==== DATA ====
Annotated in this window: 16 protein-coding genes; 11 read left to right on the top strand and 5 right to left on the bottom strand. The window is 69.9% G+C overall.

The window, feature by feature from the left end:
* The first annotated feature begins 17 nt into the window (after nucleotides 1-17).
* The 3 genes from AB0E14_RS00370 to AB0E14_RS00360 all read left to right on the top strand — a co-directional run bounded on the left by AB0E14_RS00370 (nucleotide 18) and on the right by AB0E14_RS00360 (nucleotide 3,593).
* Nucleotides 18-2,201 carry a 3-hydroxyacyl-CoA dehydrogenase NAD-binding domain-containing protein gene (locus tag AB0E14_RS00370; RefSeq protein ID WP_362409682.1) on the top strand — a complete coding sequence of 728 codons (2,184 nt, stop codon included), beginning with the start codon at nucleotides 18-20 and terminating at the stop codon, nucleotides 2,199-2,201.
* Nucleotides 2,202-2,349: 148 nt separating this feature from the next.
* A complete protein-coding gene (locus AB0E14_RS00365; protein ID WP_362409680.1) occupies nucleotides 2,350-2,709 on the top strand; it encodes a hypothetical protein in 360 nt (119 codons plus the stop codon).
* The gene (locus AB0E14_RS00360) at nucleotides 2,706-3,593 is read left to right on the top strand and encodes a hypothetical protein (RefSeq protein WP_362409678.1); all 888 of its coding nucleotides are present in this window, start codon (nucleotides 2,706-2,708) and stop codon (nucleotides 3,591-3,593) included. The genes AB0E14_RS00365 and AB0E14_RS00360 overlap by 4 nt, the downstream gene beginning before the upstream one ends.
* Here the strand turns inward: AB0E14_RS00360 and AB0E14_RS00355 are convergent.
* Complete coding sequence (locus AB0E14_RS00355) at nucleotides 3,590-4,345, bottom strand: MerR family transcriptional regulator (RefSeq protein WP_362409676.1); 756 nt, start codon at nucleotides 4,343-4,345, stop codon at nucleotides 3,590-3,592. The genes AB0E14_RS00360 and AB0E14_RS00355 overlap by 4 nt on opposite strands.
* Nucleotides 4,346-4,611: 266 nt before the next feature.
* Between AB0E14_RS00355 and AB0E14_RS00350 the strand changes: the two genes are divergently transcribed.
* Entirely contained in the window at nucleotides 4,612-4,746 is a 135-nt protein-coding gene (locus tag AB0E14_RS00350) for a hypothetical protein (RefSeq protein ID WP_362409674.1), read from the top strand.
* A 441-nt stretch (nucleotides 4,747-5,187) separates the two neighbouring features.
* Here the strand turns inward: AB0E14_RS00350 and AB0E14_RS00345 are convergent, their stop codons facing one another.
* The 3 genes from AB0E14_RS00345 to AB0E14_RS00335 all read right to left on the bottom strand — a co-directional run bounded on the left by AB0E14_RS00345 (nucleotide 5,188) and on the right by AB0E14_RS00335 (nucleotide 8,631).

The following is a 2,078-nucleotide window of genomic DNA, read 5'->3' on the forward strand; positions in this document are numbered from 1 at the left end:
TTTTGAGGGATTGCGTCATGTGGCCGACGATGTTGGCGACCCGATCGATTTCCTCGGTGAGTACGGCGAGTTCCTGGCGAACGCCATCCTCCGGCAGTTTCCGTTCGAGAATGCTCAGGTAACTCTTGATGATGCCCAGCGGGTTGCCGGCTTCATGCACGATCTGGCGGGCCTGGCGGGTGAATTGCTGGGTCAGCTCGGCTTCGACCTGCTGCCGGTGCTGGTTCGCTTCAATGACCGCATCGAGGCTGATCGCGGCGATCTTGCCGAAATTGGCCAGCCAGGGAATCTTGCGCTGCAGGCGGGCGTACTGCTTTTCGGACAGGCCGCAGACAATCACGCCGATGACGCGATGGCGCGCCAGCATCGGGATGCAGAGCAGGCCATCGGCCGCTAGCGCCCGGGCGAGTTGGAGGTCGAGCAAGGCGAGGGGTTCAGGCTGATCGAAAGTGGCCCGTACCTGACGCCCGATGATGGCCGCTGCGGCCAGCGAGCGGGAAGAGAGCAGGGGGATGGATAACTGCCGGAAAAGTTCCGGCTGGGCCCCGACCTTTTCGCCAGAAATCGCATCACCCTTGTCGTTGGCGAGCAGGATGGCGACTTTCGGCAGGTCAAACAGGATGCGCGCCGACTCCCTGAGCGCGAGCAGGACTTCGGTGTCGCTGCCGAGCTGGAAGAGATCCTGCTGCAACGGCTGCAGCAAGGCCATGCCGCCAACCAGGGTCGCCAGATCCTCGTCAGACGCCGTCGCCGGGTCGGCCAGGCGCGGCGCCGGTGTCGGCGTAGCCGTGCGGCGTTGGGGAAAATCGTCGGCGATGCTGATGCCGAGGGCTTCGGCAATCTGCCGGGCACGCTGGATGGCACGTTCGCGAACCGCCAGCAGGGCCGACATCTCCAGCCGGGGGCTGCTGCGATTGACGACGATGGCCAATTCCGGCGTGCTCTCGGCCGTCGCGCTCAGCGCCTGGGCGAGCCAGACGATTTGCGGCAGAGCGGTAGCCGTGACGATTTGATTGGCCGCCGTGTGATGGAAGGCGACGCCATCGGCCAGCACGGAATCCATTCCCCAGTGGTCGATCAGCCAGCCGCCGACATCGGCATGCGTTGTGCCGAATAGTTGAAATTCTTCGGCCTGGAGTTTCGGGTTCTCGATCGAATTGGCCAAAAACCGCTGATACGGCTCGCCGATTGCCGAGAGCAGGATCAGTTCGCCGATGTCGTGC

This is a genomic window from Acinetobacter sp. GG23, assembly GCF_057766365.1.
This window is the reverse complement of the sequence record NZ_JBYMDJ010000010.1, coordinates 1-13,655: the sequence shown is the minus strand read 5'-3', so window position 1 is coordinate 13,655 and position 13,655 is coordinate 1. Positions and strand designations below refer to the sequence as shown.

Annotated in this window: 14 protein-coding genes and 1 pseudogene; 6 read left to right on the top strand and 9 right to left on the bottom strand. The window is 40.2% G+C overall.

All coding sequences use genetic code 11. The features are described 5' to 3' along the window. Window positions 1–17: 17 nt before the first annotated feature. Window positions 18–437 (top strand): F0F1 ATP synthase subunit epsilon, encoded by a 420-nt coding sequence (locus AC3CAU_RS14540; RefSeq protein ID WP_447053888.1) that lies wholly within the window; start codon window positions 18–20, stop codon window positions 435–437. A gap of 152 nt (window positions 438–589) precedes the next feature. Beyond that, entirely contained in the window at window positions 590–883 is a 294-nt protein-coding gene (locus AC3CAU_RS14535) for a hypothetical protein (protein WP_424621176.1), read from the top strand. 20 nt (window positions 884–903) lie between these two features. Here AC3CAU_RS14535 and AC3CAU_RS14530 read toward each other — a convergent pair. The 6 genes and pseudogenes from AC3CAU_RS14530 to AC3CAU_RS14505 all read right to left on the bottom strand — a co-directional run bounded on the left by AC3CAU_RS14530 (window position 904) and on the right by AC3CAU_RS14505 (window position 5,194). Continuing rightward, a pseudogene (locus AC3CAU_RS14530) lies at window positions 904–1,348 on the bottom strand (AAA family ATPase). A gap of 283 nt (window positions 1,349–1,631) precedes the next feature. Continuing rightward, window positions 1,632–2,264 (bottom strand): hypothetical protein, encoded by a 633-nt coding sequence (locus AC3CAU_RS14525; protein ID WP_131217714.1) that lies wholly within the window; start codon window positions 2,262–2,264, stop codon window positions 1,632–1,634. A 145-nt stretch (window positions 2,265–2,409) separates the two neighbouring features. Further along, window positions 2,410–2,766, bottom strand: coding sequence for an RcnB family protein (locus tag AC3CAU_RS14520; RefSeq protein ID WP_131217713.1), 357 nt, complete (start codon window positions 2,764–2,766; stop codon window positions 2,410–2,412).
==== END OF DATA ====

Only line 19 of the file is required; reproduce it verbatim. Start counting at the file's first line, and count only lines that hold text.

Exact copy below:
This is a genomic window from Acinetobacter sp. GG23, assembly GCF_057766365.1.